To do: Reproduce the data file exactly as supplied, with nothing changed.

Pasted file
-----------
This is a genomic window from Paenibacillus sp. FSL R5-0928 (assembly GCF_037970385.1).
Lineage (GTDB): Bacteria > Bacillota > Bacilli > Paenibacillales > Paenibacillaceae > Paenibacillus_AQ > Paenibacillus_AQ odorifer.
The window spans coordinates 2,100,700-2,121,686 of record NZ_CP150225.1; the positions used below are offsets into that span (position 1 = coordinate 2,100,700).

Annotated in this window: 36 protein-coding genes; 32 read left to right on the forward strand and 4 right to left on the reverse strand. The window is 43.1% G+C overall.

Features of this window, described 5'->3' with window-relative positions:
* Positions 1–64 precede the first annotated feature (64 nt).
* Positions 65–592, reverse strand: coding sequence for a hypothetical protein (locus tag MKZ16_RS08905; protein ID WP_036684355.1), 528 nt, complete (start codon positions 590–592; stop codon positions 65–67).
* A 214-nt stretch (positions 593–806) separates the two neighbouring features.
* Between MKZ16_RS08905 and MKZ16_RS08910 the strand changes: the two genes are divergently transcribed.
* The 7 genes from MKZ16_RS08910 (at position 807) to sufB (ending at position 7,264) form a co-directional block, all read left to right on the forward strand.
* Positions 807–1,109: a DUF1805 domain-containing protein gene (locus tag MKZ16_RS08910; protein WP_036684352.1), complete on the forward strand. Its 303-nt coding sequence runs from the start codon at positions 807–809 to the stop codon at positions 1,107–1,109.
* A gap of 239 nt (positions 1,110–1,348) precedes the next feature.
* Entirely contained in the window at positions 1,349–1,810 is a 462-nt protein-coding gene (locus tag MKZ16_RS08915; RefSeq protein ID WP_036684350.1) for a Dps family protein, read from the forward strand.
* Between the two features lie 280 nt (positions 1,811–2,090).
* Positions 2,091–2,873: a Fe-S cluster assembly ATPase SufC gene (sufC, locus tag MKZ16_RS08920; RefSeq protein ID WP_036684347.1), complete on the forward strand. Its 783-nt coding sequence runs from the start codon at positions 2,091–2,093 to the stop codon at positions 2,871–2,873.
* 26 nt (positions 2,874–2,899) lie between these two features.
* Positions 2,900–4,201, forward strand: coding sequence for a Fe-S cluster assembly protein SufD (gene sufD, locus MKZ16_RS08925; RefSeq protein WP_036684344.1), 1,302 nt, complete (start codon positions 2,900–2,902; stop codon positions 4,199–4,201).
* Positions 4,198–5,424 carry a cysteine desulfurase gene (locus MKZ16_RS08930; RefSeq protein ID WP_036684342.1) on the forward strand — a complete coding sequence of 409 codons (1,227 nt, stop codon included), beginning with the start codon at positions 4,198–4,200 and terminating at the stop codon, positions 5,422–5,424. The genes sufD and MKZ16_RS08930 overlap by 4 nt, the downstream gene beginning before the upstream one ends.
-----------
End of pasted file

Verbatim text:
This is a genomic window from Paenibacillus sp. FSL R5-0928 (assembly GCF_037970385.1).
Lineage (GTDB): Bacteria > Bacillota > Bacilli > Paenibacillales > Paenibacillaceae > Paenibacillus_AQ > Paenibacillus_AQ odorifer.
The window spans coordinates 2,100,700-2,121,686 of record NZ_CP150225.1; the positions used below are offsets into that span (position 1 = coordinate 2,100,700).

Annotated in this window: 36 protein-coding genes; 32 read left to right on the forward strand and 4 right to left on the reverse strand. The window is 43.1% G+C overall.

Features of this window, described 5'->3' with window-relative positions:
* Positions 1–64 precede the first annotated feature (64 nt).
* Positions 65–592, reverse strand: coding sequence for a hypothetical protein (locus tag MKZ16_RS08905; protein ID WP_036684355.1), 528 nt, complete (start codon positions 590–592; stop codon positions 65–67).
* A 214-nt stretch (positions 593–806) separates the two neighbouring features.
* Between MKZ16_RS08905 and MKZ16_RS08910 the strand changes: the two genes are divergently transcribed.
* The 7 genes from MKZ16_RS08910 (at position 807) to sufB (ending at position 7,264) form a co-directional block, all read left to right on the forward strand.
* Positions 807–1,109: a DUF1805 domain-containing protein gene (locus tag MKZ16_RS08910; protein WP_036684352.1), complete on the forward strand. Its 303-nt coding sequence runs from the start codon at positions 807–809 to the stop codon at positions 1,107–1,109.
* A gap of 239 nt (positions 1,110–1,348) precedes the next feature.
* Entirely contained in the window at positions 1,349–1,810 is a 462-nt protein-coding gene (locus tag MKZ16_RS08915; RefSeq protein ID WP_036684350.1) for a Dps family protein, read from the forward strand.
* Between the two features lie 280 nt (positions 1,811–2,090).
* Positions 2,091–2,873: a Fe-S cluster assembly ATPase SufC gene (sufC, locus tag MKZ16_RS08920; RefSeq protein ID WP_036684347.1), complete on the forward strand. Its 783-nt coding sequence runs from the start codon at positions 2,091–2,093 to the stop codon at positions 2,871–2,873.
* 26 nt (positions 2,874–2,899) lie between these two features.
* Positions 2,900–4,201, forward strand: coding sequence for a Fe-S cluster assembly protein SufD (gene sufD, locus MKZ16_RS08925; RefSeq protein WP_036684344.1), 1,302 nt, complete (start codon positions 2,900–2,902; stop codon positions 4,199–4,201).
* Positions 4,198–5,424 carry a cysteine desulfurase gene (locus MKZ16_RS08930; RefSeq protein ID WP_036684342.1) on the forward strand — a complete coding sequence of 409 codons (1,227 nt, stop codon included), beginning with the start codon at positions 4,198–4,200 and terminating at the stop codon, positions 5,422–5,424. The genes sufD and MKZ16_RS08930 overlap by 4 nt, the downstream gene beginning before the upstream one ends.